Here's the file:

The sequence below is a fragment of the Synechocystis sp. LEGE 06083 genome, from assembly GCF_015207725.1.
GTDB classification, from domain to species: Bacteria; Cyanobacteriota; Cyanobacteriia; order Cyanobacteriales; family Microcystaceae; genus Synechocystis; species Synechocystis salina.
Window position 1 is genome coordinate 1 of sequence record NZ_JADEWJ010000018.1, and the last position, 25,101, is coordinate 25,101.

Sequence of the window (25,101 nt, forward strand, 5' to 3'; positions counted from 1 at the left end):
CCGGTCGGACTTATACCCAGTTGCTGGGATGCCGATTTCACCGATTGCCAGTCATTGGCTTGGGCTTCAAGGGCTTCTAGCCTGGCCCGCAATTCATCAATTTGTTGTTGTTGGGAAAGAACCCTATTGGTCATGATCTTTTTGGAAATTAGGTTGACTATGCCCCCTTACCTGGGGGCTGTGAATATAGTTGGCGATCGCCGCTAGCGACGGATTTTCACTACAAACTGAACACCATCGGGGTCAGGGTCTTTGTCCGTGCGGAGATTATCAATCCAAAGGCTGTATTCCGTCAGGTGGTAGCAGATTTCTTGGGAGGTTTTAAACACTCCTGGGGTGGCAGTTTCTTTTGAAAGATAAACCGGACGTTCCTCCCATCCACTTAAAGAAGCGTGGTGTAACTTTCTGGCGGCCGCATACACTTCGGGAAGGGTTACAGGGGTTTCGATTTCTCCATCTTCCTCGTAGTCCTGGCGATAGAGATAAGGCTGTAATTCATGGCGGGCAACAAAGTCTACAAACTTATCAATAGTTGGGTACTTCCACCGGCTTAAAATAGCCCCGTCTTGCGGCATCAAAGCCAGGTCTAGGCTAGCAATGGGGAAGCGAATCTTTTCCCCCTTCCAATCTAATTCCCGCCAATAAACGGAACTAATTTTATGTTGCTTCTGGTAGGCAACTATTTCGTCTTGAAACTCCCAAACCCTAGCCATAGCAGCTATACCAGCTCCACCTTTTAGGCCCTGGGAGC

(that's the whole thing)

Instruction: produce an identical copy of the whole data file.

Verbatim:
The sequence below is a fragment of the Synechocystis sp. LEGE 06083 genome, from assembly GCF_015207725.1.
GTDB classification, from domain to species: Bacteria; Cyanobacteriota; Cyanobacteriia; order Cyanobacteriales; family Microcystaceae; genus Synechocystis; species Synechocystis salina.
Window position 1 is genome coordinate 1 of sequence record NZ_JADEWJ010000018.1, and the last position, 25,101, is coordinate 25,101.

Sequence of the window (25,101 nt, forward strand, 5' to 3'; positions counted from 1 at the left end):
CCGGTCGGACTTATACCCAGTTGCTGGGATGCCGATTTCACCGATTGCCAGTCATTGGCTTGGGCTTCAAGGGCTTCTAGCCTGGCCCGCAATTCATCAATTTGTTGTTGTTGGGAAAGAACCCTATTGGTCATGATCTTTTTGGAAATTAGGTTGACTATGCCCCCTTACCTGGGGGCTGTGAATATAGTTGGCGATCGCCGCTAGCGACGGATTTTCACTACAAACTGAACACCATCGGGGTCAGGGTCTTTGTCCGTGCGGAGATTATCAATCCAAAGGCTGTATTCCGTCAGGTGGTAGCAGATTTCTTGGGAGGTTTTAAACACTCCTGGGGTGGCAGTTTCTTTTGAAAGATAAACCGGACGTTCCTCCCATCCACTTAAAGAAGCGTGGTGTAACTTTCTGGCGGCCGCATACACTTCGGGAAGGGTTACAGGGGTTTCGATTTCTCCATCTTCCTCGTAGTCCTGGCGATAGAGATAAGGCTGTAATTCATGGCGGGCAACAAAGTCTACAAACTTATCAATAGTTGGGTACTTCCACCGGCTTAAAATAGCCCCGTCTTGCGGCATCAAAGCCAGGTCTAGGCTAGCAATGGGGAAGCGAATCTTTTCCCCCTTCCAATCTAATTCCCGCCAATAAACGGAACTAATTTTATGTTGCTTCTGGTAGGCAACTATTTCGTCTTGAAACTCCCAAACCCTAGCCATAGCAGCTATACCAGCTCCACCTTTTAGGCCCTGGGAGC